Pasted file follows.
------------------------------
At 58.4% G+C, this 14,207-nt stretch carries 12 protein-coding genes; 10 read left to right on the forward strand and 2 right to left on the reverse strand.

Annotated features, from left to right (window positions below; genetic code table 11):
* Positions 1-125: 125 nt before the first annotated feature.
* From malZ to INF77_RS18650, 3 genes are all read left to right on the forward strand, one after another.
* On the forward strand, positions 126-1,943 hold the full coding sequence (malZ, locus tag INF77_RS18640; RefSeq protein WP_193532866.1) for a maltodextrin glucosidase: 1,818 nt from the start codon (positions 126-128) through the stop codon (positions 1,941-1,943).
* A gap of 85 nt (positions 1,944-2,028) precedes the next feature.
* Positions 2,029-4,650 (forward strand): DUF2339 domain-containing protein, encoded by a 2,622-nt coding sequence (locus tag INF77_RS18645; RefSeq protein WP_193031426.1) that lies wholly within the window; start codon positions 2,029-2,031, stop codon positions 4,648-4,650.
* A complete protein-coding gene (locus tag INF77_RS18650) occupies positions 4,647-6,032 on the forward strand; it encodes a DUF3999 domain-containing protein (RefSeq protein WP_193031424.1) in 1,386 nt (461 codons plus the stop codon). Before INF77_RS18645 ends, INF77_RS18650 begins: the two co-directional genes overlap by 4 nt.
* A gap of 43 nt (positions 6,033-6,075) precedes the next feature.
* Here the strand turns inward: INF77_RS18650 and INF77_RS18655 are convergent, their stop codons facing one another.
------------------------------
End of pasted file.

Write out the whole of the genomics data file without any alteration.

At 58.4% G+C, this 14,207-nt stretch carries 12 protein-coding genes; 10 read left to right on the forward strand and 2 right to left on the reverse strand.

Annotated features, from left to right (window positions below; genetic code table 11):
* Positions 1-125: 125 nt before the first annotated feature.
* From malZ to INF77_RS18650, 3 genes are all read left to right on the forward strand, one after another.
* On the forward strand, positions 126-1,943 hold the full coding sequence (malZ, locus tag INF77_RS18640; RefSeq protein WP_193532866.1) for a maltodextrin glucosidase: 1,818 nt from the start codon (positions 126-128) through the stop codon (positions 1,941-1,943).
* A gap of 85 nt (positions 1,944-2,028) precedes the next feature.
* Positions 2,029-4,650 (forward strand): DUF2339 domain-containing protein, encoded by a 2,622-nt coding sequence (locus tag INF77_RS18645; RefSeq protein WP_193031426.1) that lies wholly within the window; start codon positions 2,029-2,031, stop codon positions 4,648-4,650.
* A complete protein-coding gene (locus tag INF77_RS18650) occupies positions 4,647-6,032 on the forward strand; it encodes a DUF3999 domain-containing protein (RefSeq protein WP_193031424.1) in 1,386 nt (461 codons plus the stop codon). Before INF77_RS18645 ends, INF77_RS18650 begins: the two co-directional genes overlap by 4 nt.
* A gap of 43 nt (positions 6,033-6,075) precedes the next feature.
* Here the strand turns inward: INF77_RS18650 and INF77_RS18655 are convergent, their stop codons facing one another.